OrthoVirginia Blog

Running Shoes

 

 

Helpful Tips to Buy Running or Walking shoes

 

As the snow melts and the excitement builds of hope to return to spending time outdoors,

 

purchasing running or walking shoes is an important first step. With the Monument 10K

 

approaching fast and other races appearing on the calendar, selecting the appropriate

 

shoes is vital to prevent injury. Listed below are some helpful tips when planning to buy

 

new shoes:

 

Ten Point Guide to buying a pair of running shoes *

 

1. Make sure you have plenty of time, and don’t rush. Research from the Medical

 

College of Wisconsin shows that the wrong shoes may play a role in the

 

development of stress fractures.

 

2. Go to a specialist running shop where the staff members are experienced in fitting

 

running shoes. It helps if they are runners, too.

 

3. Go later in the day when your feet are slightly larger to ensure you get a good fit.

 

4. Take your old shoes with you so that the staff can look at your wear patterns.

 

5. Wear appropriate clothing so that you can try out the shoes properly. Many shops

 

have treadmills to look at how you run and for you to test the shoes on.

 

6. Take your running socks with you. If you wear orthotics, bring them too.

 

7. Make sure that the shoes are comfortable in the shop. If they are not, they won’t

 

be for running.

 

8. Don’t be swayed by appearances or brands. Try on several makes and models

 

9. Don’t go by what your friend wears as they may run completely differently than

 

you or have a different foot type.

 

10. Be prepared to invest. Shoes will last 300-500 miles, so it is worth spending more

 

to get a decent pair, rather than opting for the bargain bin!

 

* Murphy, Sam and Connors, Sarah.

 

Running Well.

2008. pp48-53

 

 

Furthermore, if you are looking to buy a shoe without assistance, here is some advice as

 

to which type of shoe to choose for your foot type.

 

There are three categories of foot types, based on the amount of inherent stability from

 

the musculoskeletal make-up of the foot:

 

1. Pronators (usually flat feet)

 

2. Supinators (usually high arches)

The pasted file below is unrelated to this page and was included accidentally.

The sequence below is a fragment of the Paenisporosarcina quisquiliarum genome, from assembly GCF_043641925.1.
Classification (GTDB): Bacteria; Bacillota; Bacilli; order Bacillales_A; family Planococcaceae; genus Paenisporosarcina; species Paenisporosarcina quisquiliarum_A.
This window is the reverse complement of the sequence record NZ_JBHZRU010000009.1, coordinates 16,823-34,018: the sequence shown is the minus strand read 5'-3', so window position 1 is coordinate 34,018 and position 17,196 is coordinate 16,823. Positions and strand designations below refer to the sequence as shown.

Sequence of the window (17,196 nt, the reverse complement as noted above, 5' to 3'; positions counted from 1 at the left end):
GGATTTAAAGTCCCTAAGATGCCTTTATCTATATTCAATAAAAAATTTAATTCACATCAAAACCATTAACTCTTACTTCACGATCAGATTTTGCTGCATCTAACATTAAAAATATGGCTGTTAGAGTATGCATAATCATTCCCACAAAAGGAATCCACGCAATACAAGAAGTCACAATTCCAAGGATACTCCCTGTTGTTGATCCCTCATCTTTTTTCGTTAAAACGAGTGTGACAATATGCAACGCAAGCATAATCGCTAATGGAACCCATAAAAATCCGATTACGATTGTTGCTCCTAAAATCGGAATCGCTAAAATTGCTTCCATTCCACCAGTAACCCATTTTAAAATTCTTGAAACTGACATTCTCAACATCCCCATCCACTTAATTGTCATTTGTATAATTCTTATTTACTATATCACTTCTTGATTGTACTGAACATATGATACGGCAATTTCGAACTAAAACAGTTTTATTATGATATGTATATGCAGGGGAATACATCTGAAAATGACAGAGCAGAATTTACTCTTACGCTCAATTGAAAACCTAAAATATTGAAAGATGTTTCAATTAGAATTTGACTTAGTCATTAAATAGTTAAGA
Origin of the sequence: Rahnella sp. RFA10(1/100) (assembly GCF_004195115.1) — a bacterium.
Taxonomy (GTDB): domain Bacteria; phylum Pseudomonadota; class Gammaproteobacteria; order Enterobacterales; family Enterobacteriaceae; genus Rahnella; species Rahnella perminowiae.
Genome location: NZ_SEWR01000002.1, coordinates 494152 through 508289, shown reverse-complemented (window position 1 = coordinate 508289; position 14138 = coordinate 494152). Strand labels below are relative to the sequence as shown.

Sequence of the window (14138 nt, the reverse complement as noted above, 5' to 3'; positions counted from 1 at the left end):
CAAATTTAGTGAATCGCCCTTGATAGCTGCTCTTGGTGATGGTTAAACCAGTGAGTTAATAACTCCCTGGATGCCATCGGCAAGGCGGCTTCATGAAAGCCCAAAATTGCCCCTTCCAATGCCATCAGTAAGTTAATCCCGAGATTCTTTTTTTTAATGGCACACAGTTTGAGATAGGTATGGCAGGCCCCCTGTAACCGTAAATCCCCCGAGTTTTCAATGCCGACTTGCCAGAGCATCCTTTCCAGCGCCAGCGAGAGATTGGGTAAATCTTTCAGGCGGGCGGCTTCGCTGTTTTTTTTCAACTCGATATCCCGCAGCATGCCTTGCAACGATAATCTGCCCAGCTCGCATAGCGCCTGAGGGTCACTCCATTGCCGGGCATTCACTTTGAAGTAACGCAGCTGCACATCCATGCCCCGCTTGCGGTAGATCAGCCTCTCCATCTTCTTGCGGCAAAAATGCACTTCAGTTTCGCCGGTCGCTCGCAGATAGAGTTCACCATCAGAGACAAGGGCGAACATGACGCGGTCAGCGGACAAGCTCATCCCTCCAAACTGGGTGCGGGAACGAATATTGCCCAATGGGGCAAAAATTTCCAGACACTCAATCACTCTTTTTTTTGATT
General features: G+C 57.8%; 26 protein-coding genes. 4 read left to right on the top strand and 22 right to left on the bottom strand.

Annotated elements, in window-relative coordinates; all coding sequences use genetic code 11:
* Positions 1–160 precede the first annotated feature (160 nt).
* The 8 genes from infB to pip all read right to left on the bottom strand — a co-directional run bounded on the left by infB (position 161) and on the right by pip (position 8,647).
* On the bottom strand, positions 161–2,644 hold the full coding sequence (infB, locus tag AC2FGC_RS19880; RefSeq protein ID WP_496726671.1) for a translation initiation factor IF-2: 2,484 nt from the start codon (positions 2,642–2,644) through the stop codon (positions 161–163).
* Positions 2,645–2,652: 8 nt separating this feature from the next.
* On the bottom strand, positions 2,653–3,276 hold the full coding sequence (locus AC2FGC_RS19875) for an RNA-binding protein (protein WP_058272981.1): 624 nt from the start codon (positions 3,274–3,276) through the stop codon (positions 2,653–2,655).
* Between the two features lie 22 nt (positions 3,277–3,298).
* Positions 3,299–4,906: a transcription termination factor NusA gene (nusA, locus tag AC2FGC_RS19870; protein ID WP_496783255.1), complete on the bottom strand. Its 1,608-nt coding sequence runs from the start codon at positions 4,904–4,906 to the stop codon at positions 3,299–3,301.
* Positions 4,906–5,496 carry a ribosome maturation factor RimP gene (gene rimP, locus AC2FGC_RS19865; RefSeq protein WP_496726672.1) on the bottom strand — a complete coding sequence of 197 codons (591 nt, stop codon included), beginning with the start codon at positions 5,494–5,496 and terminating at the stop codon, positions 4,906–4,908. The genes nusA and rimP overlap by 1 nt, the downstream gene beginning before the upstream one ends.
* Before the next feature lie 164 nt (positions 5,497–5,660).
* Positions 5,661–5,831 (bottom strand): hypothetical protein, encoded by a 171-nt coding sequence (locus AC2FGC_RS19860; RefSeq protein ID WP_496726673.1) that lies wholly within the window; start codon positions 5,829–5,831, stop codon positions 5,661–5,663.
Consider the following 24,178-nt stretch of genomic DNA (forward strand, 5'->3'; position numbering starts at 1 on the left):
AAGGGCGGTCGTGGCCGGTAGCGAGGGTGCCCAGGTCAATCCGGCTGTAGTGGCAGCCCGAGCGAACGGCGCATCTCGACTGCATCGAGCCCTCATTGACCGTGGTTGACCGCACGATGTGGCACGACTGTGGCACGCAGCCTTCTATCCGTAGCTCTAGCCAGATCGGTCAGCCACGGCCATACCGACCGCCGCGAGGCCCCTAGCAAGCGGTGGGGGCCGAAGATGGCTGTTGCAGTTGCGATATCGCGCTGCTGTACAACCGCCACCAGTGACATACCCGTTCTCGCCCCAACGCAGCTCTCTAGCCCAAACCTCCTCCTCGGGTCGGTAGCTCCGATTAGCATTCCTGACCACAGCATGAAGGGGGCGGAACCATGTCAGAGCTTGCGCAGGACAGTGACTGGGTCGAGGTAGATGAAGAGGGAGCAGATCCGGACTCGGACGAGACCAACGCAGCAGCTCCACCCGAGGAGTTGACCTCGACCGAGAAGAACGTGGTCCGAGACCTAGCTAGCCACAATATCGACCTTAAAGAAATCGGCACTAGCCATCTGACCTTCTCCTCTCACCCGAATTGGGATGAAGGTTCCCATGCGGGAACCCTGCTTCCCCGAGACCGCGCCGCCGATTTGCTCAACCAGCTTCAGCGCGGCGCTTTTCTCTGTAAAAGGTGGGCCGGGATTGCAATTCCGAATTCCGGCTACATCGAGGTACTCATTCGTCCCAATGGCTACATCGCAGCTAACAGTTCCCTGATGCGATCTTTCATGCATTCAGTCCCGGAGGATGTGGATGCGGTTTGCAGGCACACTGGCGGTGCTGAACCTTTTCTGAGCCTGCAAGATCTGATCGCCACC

3. Neutral (Somewhere in between)

 

Check out your footprint to help determine which type of arch you have.

Types of Running Shoes

Cushioning shoes

 

 

 

provide elevated shock absorption and minimal medial (arch side) support.

They're best for runners who are mild pronators or supinators. Cushioning shoes are also good for

 

neutral runners during off-pavement runs. Reason: Minor irregularities in surfaces such as dirt roads

 

give feet a little variety from the repetitive, same-spot strikes they typically experience on hard

 

surfaces.

 

 

Stability shoes

 

 

 

help decelerate basic pronation. They're good for neutral runners or those who

exhibit mild to moderate overpronation. They often include a "post" (see Shoe Construction 101,

 

below) in the midsole.

 

 

Motion control shoes

 

 

 

offer features such as stiffer heels or a design built on straighter lasts to

counter overpronation. They're best for runners who exhibit moderate to severe overpronation.

 

Here are some general guidelines:

 

 

Pronators Overpronators Supinators

Foot mechanics

 

 

 

Normal inward roll Excessive inward roll Excessive outward roll

 

Foot shape

 

 

 

Low arch Flat foot to low arch Medium to high arch

 

Shock absorption

in stride

Good Good Poor

Recommended

shoe last

Semi-curved Straight Curved

Recommended

type of shoe

Stability Motion Control Cushioning

Check out your footprint to help determine which type of arch you have.

Types of Running Shoes

Cushioning shoes

 

 

 

provide elevated shock absorption and minimal medial (arch side) support.

They're best for runners who are mild pronators or supinators. Cushioning shoes are also good for

 

neutral runners during off-pavement runs. Reason: Minor irregularities in surfaces such as dirt roads

 

give feet a little variety from the repetitive, same-spot strikes they typically experience on hard

 

surfaces.

 

 

Stability shoes

 

 

 

help decelerate basic pronation. They're good for neutral runners or those who

exhibit mild to moderate overpronation. They often include a "post" (see Shoe Construction 101,

 

below) in the midsole.

 

 

Motion control shoes

 

 

 

offer features such as stiffer heels or a design built on straighter lasts to

counter overpronation. They're best for runners who exhibit moderate to severe overpronation.

 

Here are some general guidelines:

 

 

Pronators Overpronators Supinators

Foot mechanics

 

 

 

Normal inward roll Excessive inward roll Excessive outward roll

 

Foot shape

 

 

 

Low arch Flat foot to low arch Medium to high arch

 

Shock absorption

in stride

Good Good Poor

Recommended

shoe last

Semi-curved Straight Curved

Recommended

type of shoe

Stability Motion Control Cushioning

 

Comments
Blog post currently doesn't have any comments.
 Security code